“Detention for any length of time, with or without their families, is bad for children,” said Caryl Stern, president and chief executive of UNICEF USA, the United Nations agency that advocates for women and children in the United States, in a statement. “The proof is there. Detained children experience long-lasting harm on their well-being, safety, and development.”
Before the rule can take effect, officials say it must go before U.S. District Judge Dolly M. Gee, an Obama appointee in Los Angeles, and lawyers for both sides are scheduled to file briefs in the coming days.
Officials said Dilley is not a secure facility, and that women and children are free to wander around the campus. But if families try to leave, officials said, they could be apprehended for being in the United States illegally. ICE did not allow reporters to speak with the women and children held in Dilley on Friday.
But in interviews Thursday at a San Antonio bus station an hour north of Dilley, women recently released from the facility and heading to join friends and relatives in Miami, Dallas and other cities, said they were treated well. The food was tasty, they said, and they appreciated access to doctors and lawyers. Dilley was far better than the Border Patrol holding cells, they said, or the safe houses they stayed in during their trip through Mexico.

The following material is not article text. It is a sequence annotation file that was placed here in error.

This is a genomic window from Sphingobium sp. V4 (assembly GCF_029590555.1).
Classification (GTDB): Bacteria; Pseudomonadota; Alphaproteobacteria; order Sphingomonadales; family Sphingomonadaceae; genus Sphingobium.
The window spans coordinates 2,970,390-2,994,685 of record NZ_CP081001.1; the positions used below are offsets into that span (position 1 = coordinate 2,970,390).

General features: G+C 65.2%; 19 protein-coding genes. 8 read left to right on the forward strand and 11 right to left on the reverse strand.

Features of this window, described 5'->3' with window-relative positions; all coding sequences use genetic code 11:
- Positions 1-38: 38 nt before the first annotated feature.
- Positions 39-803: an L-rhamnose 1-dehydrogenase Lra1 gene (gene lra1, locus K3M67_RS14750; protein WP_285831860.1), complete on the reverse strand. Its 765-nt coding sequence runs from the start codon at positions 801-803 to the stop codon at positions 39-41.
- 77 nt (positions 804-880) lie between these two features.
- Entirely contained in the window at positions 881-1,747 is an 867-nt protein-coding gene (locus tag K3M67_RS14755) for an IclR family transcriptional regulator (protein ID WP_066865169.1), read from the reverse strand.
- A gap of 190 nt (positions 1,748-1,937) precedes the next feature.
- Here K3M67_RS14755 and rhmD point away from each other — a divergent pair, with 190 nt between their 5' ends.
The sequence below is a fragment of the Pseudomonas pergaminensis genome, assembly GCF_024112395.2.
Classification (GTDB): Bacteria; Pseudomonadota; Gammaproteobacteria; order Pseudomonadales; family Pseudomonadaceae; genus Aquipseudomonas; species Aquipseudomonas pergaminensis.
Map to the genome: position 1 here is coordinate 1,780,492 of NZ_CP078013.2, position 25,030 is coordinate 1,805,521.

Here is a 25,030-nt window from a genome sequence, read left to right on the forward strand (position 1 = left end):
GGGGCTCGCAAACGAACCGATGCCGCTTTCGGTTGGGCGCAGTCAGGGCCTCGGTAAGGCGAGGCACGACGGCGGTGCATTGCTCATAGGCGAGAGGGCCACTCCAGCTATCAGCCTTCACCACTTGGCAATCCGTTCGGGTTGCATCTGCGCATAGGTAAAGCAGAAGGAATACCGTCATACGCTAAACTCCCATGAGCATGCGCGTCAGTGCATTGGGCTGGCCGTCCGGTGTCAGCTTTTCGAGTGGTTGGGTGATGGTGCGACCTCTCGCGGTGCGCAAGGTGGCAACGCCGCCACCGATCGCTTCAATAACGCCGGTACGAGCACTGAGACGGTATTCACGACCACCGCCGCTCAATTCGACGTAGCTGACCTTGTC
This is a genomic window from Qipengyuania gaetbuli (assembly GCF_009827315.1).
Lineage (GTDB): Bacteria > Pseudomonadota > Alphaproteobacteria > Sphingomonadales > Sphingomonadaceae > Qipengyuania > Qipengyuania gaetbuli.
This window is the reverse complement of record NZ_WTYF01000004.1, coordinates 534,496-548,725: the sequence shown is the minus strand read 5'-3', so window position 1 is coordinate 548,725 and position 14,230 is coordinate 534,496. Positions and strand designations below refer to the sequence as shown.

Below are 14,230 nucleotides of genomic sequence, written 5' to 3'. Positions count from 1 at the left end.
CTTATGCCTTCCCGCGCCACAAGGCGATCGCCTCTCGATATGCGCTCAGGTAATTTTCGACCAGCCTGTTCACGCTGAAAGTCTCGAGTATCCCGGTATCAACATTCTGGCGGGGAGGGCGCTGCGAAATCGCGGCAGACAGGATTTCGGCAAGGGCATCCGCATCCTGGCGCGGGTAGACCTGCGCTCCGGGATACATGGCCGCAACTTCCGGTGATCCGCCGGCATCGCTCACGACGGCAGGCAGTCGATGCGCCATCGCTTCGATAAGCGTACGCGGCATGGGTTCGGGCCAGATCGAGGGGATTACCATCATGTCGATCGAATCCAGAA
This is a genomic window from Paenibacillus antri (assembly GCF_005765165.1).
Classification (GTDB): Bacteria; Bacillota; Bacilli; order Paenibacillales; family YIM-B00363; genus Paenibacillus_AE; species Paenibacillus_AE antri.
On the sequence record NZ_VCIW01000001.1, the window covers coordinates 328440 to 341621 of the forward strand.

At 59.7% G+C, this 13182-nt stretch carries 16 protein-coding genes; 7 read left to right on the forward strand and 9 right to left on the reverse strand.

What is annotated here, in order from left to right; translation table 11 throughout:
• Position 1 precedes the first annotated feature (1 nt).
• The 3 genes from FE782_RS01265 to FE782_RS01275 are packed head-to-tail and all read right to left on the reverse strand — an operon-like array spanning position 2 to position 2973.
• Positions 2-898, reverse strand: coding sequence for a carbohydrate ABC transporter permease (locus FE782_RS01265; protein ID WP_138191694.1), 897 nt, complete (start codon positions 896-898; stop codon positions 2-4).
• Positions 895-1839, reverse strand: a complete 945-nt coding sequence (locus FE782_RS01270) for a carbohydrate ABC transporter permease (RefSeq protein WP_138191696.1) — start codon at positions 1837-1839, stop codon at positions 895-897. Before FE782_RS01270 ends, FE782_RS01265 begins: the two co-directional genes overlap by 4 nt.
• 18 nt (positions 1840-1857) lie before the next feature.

Still, the women said, they considered Dilley a jail.
A tall fence surrounds it; guards keep watch. Women and children wear name tags stamped with the CoreCivic logo.
“We didn’t suffer. But we were locked up,” said a 29-year-old woman who called herself Lillian because she was afraid to speak publicly, in part because she said she had fled gang members attempting to extort her in Honduras. “For me, it was being locked up. You want to work, to go out. But you’re locked up.”
Dilley’s guards — not parents — set the rules: Children cannot run barefoot, officials said.
“Mothers must not leave their children alone in any moment,” not even to go to the bathroom, said signs posted in a dorm room.
If children color on walls or furniture, another rule said, “a disciplinary report will be produced.”